Herbicide selection is determined largely by the vegetative community present on the site. Each herbicide has its own limitations and strengths as to the ability to control or suppress certain plant species. Table 5 lists some of the plants that are controlled and tolerant to various herbicides (table 5 is available as a separate document for download). However, this is not an exhaustive list, and the reader is advised to refer to the product label after plant identification and evaluation in the field.

The land manager has many options regarding vegetation management in areas recently planted into pine. Accurate assessment of the plant community and knowledge of pine species susceptibility is of great importance to properly determine the needed product. Application timing and methodology for a particular herbicide will also make the difference in a successful treatment that achieves favorable competition control or potential death of the planted pines due to applicator error. This publication is a tool to assist in the decision-making process involving both herbaceous and woody release around pre-commercial pine stands. The applicator should still read the product label to ensure legal compliance after acquiring the herbicide(s) in order to avoid a costly mistake.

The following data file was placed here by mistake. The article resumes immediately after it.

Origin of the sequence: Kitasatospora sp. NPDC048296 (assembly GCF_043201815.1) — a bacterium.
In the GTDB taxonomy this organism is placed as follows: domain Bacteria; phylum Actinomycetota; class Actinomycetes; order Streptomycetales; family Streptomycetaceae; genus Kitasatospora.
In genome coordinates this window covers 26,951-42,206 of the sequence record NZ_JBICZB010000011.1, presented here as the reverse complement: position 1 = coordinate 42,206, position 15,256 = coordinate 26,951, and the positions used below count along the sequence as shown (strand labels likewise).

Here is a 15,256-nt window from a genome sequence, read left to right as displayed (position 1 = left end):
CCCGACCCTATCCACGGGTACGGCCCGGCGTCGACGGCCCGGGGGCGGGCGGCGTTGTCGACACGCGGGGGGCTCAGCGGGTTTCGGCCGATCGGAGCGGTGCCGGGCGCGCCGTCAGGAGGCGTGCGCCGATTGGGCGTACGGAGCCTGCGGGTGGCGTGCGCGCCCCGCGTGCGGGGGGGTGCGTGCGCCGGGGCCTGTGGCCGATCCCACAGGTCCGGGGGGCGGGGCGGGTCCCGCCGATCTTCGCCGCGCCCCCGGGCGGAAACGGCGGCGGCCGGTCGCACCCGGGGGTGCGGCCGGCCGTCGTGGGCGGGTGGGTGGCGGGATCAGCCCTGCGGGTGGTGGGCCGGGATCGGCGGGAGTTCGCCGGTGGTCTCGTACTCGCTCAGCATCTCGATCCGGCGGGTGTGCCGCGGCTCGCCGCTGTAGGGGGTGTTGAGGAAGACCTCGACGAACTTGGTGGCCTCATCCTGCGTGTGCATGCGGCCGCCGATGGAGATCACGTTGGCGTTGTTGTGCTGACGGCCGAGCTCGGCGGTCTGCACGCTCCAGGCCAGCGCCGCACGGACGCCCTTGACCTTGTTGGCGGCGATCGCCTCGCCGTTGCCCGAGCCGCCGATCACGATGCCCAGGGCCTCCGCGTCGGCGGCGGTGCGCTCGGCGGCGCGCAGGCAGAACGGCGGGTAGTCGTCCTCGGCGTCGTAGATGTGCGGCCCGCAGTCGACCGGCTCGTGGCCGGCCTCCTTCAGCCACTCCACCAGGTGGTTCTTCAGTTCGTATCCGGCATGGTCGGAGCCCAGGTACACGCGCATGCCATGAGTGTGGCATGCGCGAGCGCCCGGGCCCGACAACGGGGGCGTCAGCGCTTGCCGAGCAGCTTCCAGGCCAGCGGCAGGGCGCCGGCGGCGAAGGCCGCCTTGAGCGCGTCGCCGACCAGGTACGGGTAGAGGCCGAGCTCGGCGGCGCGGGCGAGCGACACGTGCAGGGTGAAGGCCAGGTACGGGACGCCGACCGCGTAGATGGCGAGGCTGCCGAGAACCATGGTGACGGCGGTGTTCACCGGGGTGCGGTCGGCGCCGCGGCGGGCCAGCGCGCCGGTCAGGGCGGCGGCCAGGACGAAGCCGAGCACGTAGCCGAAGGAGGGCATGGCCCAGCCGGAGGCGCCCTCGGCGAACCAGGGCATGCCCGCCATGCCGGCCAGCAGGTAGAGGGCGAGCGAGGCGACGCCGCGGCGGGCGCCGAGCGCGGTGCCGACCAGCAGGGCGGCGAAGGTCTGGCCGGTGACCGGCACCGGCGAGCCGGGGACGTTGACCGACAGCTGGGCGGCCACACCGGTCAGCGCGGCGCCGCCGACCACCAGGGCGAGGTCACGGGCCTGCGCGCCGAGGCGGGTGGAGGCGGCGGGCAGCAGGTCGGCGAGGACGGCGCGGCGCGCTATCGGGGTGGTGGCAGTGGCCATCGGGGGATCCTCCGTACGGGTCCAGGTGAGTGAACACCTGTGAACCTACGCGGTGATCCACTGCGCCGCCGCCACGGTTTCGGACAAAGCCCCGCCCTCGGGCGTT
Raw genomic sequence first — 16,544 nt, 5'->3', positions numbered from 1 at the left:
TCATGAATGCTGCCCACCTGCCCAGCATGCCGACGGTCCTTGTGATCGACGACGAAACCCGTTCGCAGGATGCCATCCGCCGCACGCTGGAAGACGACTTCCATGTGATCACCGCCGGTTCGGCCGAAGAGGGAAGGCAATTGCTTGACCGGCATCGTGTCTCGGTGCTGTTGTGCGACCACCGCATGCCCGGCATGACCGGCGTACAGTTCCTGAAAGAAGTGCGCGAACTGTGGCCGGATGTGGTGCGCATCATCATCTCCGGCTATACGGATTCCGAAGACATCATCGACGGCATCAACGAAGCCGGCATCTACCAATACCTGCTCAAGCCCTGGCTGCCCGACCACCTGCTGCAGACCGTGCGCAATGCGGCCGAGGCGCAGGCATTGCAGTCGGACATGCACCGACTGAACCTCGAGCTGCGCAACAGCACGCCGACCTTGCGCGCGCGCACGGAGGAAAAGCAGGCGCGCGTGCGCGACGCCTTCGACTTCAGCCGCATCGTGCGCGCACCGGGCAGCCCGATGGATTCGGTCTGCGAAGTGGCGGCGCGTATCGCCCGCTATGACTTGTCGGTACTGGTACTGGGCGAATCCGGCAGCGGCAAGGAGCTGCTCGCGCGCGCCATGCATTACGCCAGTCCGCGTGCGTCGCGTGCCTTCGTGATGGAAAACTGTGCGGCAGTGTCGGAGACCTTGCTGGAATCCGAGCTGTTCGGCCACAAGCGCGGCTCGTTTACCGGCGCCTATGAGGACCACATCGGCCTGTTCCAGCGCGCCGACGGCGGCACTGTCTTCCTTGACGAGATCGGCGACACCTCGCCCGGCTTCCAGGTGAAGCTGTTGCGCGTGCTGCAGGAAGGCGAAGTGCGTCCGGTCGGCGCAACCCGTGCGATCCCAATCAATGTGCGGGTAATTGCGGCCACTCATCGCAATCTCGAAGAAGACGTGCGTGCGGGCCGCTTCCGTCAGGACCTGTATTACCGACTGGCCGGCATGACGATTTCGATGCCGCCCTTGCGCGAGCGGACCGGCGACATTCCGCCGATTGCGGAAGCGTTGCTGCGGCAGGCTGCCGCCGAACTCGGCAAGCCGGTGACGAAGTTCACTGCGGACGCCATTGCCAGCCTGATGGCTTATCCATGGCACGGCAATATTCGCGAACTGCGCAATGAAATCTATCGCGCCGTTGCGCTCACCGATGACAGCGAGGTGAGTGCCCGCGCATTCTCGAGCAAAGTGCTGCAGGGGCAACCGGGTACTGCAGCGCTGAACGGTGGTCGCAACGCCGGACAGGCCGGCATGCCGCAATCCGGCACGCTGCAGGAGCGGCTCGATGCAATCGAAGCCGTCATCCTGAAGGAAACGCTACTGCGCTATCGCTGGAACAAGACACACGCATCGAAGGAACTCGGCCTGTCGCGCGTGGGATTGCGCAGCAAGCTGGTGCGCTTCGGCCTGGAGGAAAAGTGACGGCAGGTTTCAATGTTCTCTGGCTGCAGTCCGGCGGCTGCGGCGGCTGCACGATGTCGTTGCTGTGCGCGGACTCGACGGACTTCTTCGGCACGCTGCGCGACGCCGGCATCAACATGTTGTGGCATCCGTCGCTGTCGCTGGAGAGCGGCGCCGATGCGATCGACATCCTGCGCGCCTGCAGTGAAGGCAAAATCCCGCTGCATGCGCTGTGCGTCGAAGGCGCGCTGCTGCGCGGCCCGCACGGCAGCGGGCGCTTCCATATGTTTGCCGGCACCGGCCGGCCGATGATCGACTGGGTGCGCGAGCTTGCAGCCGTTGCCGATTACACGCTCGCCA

References Cited

  1. Gray J, Bentley J, Cooper J, Wall D. South Carolina’s timber industry – timber product output and use, 2015. E-Science Update-SRS-128: USDA Forest Service, Southern Research Station. 2017.
  2. Lambert S, Danskin S, Rominger B. Forests of South Carolina. Resource Update FS-179. Asheville, NC: USDA Forest Service, Southern Research Station. 2017.